An Assistant Practitioner who helped a teenager to rebuild her life after she was left housebound by crippling anxiety has been presented with a special award in recognition of the outstanding care she provides.
Emma Wigley, who is an Assistant Practitioner with Norfolk and Suffolk NHS Foundation Trust (NSFT), was given a Public Choice award in the children, families and young people category at a ceremony at Sprowston Manor, near Norwich, on Thursday (5 May). Staff Nurse Daisy Corby and Senior Nurse Jude Applin were named as runners up.
The trio were all nominated by members of the public as part of NSFT’s Putting People First Awards 2016. It is the first time the Trust has invited people to nominate their mental health heroes for an accolade, and saw a variety of high quality entries submitted for staff working in both Norfolk and Suffolk.
Emma, who works for the Children, Families and Young People’s Service in Central Norfolk, was nominated by Leah Cranswick, who says she ‘helped her rebuild her life’ after she was left housebound, and suicidal due to crippling anxiety.
A ‘fantastic listener’, Emma helped her feel valued while building her confidence, in turn prompting her to start doing new things and successfully apply for a college place and onto a work placement.
Leah said: “Emma has helped me become independent again. That’s a big achievement, considering a year ago I was housebound and had nothing. It’s the little things like that which make you feel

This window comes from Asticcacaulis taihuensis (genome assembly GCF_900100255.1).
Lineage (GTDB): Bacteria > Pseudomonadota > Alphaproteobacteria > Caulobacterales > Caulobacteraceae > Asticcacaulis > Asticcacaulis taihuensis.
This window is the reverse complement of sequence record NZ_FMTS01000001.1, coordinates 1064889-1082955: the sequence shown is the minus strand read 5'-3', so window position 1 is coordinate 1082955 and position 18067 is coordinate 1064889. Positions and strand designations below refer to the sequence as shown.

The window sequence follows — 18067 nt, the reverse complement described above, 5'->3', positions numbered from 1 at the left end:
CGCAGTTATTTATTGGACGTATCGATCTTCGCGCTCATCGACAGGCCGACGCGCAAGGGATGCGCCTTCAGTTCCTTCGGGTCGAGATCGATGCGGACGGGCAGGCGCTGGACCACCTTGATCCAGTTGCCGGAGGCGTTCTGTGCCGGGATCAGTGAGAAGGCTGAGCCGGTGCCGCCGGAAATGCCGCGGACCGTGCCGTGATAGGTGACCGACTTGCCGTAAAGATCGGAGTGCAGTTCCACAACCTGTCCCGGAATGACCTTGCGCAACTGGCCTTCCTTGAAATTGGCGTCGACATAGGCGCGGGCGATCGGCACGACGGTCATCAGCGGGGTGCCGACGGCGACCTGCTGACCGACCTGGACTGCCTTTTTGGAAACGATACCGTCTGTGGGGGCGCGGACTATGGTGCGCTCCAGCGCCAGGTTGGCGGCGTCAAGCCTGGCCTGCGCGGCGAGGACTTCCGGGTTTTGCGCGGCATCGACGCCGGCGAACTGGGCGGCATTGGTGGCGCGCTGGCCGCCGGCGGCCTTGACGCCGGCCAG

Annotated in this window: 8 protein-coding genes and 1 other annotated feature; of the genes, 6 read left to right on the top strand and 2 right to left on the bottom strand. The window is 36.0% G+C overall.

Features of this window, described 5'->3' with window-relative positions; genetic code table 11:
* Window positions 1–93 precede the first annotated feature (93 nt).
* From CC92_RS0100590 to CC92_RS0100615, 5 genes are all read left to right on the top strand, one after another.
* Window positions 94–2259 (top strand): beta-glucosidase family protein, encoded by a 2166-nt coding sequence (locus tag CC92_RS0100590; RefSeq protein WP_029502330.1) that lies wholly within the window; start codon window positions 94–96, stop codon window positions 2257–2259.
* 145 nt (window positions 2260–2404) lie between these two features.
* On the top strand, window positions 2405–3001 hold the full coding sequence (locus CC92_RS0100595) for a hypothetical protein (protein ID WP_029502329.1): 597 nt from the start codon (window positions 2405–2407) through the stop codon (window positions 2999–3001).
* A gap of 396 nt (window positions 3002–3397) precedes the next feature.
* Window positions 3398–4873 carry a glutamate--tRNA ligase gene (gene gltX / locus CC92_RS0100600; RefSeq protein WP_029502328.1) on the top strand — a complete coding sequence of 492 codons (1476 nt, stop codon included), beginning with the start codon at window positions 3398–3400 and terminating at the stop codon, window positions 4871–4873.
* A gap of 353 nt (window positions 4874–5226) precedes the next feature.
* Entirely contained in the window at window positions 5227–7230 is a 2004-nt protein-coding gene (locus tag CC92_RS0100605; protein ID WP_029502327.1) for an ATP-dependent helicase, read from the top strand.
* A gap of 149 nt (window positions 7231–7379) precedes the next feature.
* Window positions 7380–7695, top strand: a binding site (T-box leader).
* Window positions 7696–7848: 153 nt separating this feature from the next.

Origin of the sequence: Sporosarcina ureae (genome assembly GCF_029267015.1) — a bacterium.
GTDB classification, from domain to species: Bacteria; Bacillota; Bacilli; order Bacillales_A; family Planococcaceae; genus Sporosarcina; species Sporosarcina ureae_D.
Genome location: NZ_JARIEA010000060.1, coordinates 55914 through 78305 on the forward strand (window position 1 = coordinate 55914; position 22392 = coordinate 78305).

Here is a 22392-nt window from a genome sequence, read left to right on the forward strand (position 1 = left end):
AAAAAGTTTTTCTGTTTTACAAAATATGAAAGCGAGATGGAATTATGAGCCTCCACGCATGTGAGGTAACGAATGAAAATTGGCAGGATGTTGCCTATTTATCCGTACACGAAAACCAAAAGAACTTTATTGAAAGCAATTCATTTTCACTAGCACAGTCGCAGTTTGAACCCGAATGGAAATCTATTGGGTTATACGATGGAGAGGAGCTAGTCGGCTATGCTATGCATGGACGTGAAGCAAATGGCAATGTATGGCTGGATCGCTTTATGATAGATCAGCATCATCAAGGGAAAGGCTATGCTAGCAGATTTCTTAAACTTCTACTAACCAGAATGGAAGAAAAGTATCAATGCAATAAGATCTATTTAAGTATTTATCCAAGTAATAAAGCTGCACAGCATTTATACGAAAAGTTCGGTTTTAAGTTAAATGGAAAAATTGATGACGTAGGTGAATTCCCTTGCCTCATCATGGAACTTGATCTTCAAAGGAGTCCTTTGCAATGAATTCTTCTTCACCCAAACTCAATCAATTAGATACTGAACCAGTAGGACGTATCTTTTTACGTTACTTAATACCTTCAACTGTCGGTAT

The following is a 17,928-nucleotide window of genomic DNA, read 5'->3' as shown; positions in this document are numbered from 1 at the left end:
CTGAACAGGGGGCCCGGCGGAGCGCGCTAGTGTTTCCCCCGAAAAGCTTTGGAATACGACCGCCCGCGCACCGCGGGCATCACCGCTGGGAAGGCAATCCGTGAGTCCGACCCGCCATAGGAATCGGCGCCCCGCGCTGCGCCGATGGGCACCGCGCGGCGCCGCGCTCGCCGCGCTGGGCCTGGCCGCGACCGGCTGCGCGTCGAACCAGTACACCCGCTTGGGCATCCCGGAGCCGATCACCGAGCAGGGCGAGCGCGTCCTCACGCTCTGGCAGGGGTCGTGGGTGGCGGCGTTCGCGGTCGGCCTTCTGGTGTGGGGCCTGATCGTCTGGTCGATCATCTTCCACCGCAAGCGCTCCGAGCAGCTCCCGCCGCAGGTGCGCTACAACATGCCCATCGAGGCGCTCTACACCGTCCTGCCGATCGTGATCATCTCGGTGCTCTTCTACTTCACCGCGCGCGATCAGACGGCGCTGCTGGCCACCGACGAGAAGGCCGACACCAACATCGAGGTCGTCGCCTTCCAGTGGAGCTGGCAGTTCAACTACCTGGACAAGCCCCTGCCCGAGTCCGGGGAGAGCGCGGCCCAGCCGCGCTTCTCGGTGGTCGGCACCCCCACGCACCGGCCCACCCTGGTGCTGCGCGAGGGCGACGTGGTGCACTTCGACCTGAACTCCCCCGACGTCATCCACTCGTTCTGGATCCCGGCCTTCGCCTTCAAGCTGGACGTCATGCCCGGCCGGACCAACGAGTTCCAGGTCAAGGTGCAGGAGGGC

valued, and she takes a real interest and has offered so much support to help me rebuild a new life for myself.
“Emma is a credit to the service. I admire everything she does and I really believe she is amazing at her job. She treats me like a normal person, she’s always up for my jokes and works with me in the way that I work best.
“She listens to my feedback, has come to know my likes and dislikes and I feel as though she’s a genuinely good person and someone who really enjoys their job. To think that if I hadn’t have met Emma I could still be stuck in that place is terrifying, but I’m so thankful that she’s helped me as much as she has and continues to work with me.
“Thanks to Emma, I’ve made progress with my anxiety and I am no longer stuck in a hole of worry. I really appreciate everything she’s done for me.”
Daisy, who is based at the Adolescent Unit at Airey Close in Suffolk, was nominated by a carer for the patience and kindness she shows to service users. Jude, who works with Central Norfolk’s Child and Adolescent Eating Disorders Service, received her nomination for making the recovery process feel “a little more normal” and “a lot less terrifying”.
Michael Scott, NSFT Chief Executive, said: “We were delighted to be able to present this award to Emma. The nomination she received showed the huge impact she has had on this individual’s life, and is a testament to her hard work and dedication.
“We would like to thank everyone who took the time to show their appreciation for our staff by nominating for these awards. It shows the high regard in which they are held and is a reflection of their commitment to providing the best possible care.”
In addition to the Public Choice awards, staff nominated colleagues for a further nine accolades, including unsung hero, emerging talent and inspirational leader.
The awards were sponsored by media company Archant, NHS Professionals and Sprowston Manor.
To read NSFT’s special awards magazine, which gives details of all of the winners and runners-up, visit www.nsft.nhs.uk/insight